With MPs enjoying their recess until early September, the parliamentary estate at Westminster is almost deserted save for teams of construction workers around every corner, patching up the disintegrating palace. Parliament broke up last month in a fever of plotting, much of it focused on the fate of Theresa May after Conservative Brexiteers rejected her Chequers proposal for a soft Brexit.
Conservative discontent has continued to simmer through the summer, fuelled by MPs' contact with their constituency associations, many of which take a hard line on Brexit. But the chatter at Westminster has moved on to Labour in recent days amid speculation that MPs opposed to Jeremy Corbyn's leadership are preparing to set up a new party.
"It's not imminent, it's gestating," one plotter told me this week.
After a failed attempt to unseat Corbyn in 2016 and an unexpectedly good result in last year's general election, many of the Labour leader's internal critics have given up trying to defeat him. Corbyn's supporters now control almost all the levers of power within the party and their grip is likely to tighten with elections to the National Executive Council next month.
The annual conference in Liverpool in late September will debate rule changes that could make it easier for local activists to deselect sitting MPs who are critical of Corbyn. For many of the 550,000 Labour members, many of whom joined to support Corbyn, such changes are a necessary enhancement of internal party democracy.
But for MPs unsympathetic to the leadership, the consolidation of the leadership’s power represents an existential threat as they fear they could be deselected before the next election.
For the anti-Corbyn plotters who imagine a political future outside Labour, there are two alternative historical models: the Social Democratic Party (SDP) of the 1980s and Emmanuel Macron's En Marche. Simon Franks, an entrepreneur and philanthropist, has promised to put tens of millions of pounds into United for Change, a Macronist movement with himself as its figurehead.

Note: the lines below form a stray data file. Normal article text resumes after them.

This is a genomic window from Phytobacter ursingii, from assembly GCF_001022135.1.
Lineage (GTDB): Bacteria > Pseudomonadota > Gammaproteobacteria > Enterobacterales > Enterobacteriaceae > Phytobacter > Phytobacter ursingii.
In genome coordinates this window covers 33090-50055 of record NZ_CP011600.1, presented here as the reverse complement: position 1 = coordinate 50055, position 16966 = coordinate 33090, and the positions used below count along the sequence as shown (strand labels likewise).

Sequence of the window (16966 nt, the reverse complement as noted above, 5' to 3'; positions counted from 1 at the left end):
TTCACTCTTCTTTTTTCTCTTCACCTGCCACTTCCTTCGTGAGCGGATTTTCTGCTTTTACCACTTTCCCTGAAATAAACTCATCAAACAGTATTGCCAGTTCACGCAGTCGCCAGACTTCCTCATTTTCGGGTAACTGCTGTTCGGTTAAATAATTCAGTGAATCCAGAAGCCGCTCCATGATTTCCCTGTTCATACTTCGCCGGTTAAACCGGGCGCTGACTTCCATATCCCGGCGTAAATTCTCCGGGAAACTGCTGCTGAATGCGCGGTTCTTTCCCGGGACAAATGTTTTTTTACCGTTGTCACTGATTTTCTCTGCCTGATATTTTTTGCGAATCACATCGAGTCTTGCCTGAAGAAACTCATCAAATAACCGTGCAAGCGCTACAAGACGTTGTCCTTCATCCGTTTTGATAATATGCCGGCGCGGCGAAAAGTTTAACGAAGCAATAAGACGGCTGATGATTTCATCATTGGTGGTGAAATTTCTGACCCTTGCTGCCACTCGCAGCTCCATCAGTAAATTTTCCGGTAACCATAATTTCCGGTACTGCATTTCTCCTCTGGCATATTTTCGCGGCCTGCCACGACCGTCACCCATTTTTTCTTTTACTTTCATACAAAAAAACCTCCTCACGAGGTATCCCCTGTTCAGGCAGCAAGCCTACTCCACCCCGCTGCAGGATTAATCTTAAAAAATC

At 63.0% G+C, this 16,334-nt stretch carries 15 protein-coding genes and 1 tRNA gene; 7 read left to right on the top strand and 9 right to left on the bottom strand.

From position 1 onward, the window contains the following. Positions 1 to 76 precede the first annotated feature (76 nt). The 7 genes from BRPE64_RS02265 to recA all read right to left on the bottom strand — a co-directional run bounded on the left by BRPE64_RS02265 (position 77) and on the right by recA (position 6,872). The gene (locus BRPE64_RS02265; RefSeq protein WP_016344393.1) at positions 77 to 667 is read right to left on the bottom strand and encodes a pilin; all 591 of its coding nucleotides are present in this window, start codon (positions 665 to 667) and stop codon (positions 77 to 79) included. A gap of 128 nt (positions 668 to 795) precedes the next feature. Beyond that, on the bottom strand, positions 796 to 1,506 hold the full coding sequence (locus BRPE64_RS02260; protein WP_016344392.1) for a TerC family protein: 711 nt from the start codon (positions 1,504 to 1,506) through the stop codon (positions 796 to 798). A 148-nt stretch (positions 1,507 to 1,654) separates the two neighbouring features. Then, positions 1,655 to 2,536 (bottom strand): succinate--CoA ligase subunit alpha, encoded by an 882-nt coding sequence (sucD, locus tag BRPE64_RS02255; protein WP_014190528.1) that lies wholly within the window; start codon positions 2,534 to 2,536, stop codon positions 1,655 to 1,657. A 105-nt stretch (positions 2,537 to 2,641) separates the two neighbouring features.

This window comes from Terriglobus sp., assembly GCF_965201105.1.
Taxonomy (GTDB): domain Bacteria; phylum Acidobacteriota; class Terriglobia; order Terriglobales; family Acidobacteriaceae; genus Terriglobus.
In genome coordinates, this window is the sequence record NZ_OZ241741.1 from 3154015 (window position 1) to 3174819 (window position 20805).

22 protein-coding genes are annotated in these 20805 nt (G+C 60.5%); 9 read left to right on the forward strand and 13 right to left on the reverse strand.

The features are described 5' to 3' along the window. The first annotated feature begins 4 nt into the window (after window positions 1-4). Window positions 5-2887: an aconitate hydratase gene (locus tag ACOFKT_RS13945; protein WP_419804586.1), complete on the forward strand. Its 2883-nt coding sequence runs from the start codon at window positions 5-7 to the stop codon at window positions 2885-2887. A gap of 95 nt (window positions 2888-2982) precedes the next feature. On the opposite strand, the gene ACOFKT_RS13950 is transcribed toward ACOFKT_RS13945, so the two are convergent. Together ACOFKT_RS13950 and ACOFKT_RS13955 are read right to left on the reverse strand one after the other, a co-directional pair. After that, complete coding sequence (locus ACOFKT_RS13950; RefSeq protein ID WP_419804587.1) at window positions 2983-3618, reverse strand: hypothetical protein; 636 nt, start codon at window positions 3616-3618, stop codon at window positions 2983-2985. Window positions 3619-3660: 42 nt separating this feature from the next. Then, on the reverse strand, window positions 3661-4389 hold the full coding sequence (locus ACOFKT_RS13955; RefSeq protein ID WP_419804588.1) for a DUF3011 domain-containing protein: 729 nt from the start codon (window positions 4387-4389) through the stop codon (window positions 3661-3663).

Professional politicians are contemptuous of Franks, not least because of his anti-politics posture, and some Labour plotters dismiss his movement as a vanity project.
A new party can be confident of enthusiastic cheerleading from a media that is almost universally hostile to Corbyn
Those tempted by the SDP model envisage a two-stage process, starting with a group of Labour MPs resigning the whip and sitting independently in the House of Commons. Under the Fixed Term Parliament Act, the next general election is due in 2022, giving the rebels plenty of time to set up a new party structure after resigning the whip.
The SDP offers a precedent that is both auspicious and dispiriting, as it surged to above 50 per cent in the polls soon after it was founded and won more than 25 per cent in the 1983 general election, just three points behind Labour. Britain’s first-past-the-post electoral system meant, however, that the SDP-Liberal alliance returned only 23 MPs, compared to Labour’s 209.
Roy Jenkins, Shirley Williams and David Owen were high-profile politicians with senior cabinet experience and Bill Rodgers, the last member of the so-called Gang of Four who led the split from Labour, was a formidable figure within Westminster. No comparable figures are among today's likely rebels.
The plotters expect Brexit to be the catalyst for a reshaping of British politics but they are unlikely to move before parliament determines how Britain should leave the EU, if at all. Most of the Labour rebels are enthusiastically pro-European and they hope to recruit some pro-EU Conservatives if Boris Johnson or Jacob Rees-Mogg succeeds May.
A new centrist party, whether it is modelled on the SDP or En Marche, can be confident of generous financial support from business and enthusiastic cheer-leading from a media that is almost universally hostile to Corbyn. It may struggle to get off the ground, however, not only because of the unforgiving nature of the electoral system for new parties but because of its policies.
Much of business and the media is pining for a revival of the social and economic liberalism that drove both Tony Blair and David Cameron and is shared by some of the most vociferous critics of Brexit. Voters are less enthusiastic, however, and Corbyn's left social democracy is so popular that the Conservatives have all but given up on opposing it, instead offering their own, weaker version as they quietly abandon austerity and prepare to increase taxes and spending.